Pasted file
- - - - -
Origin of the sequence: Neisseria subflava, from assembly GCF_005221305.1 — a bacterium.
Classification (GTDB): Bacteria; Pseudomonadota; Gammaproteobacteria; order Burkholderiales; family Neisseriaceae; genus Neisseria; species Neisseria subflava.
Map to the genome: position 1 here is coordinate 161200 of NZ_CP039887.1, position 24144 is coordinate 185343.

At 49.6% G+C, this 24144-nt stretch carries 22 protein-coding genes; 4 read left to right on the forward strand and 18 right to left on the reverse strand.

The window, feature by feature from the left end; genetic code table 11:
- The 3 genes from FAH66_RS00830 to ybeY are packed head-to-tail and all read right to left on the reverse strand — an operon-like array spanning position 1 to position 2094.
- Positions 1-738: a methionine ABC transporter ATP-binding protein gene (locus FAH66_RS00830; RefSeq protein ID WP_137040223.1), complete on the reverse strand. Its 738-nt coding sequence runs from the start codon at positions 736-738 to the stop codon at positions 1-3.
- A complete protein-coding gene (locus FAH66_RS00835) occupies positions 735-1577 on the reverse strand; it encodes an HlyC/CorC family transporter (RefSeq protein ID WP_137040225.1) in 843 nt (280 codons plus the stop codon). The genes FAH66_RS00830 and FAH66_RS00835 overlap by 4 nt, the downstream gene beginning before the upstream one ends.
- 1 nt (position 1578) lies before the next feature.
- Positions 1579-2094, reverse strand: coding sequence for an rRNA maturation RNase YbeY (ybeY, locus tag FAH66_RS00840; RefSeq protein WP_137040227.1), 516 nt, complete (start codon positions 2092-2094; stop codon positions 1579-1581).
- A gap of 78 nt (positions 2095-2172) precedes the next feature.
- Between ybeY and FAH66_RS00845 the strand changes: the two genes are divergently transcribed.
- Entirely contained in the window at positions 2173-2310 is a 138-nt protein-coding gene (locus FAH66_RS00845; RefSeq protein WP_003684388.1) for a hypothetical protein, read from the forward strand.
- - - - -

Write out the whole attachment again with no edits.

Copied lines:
Origin of the sequence: Neisseria subflava, from assembly GCF_005221305.1 — a bacterium.
Classification (GTDB): Bacteria; Pseudomonadota; Gammaproteobacteria; order Burkholderiales; family Neisseriaceae; genus Neisseria; species Neisseria subflava.
Map to the genome: position 1 here is coordinate 161200 of NZ_CP039887.1, position 24144 is coordinate 185343.

At 49.6% G+C, this 24144-nt stretch carries 22 protein-coding genes; 4 read left to right on the forward strand and 18 right to left on the reverse strand.

The window, feature by feature from the left end; genetic code table 11:
- The 3 genes from FAH66_RS00830 to ybeY are packed head-to-tail and all read right to left on the reverse strand — an operon-like array spanning position 1 to position 2094.
- Positions 1-738: a methionine ABC transporter ATP-binding protein gene (locus FAH66_RS00830; RefSeq protein ID WP_137040223.1), complete on the reverse strand. Its 738-nt coding sequence runs from the start codon at positions 736-738 to the stop codon at positions 1-3.
- A complete protein-coding gene (locus FAH66_RS00835) occupies positions 735-1577 on the reverse strand; it encodes an HlyC/CorC family transporter (RefSeq protein ID WP_137040225.1) in 843 nt (280 codons plus the stop codon). The genes FAH66_RS00830 and FAH66_RS00835 overlap by 4 nt, the downstream gene beginning before the upstream one ends.
- 1 nt (position 1578) lies before the next feature.
- Positions 1579-2094, reverse strand: coding sequence for an rRNA maturation RNase YbeY (ybeY, locus tag FAH66_RS00840; RefSeq protein WP_137040227.1), 516 nt, complete (start codon positions 2092-2094; stop codon positions 1579-1581).
- A gap of 78 nt (positions 2095-2172) precedes the next feature.
- Between ybeY and FAH66_RS00845 the strand changes: the two genes are divergently transcribed.
- Entirely contained in the window at positions 2173-2310 is a 138-nt protein-coding gene (locus FAH66_RS00845; RefSeq protein WP_003684388.1) for a hypothetical protein, read from the forward strand.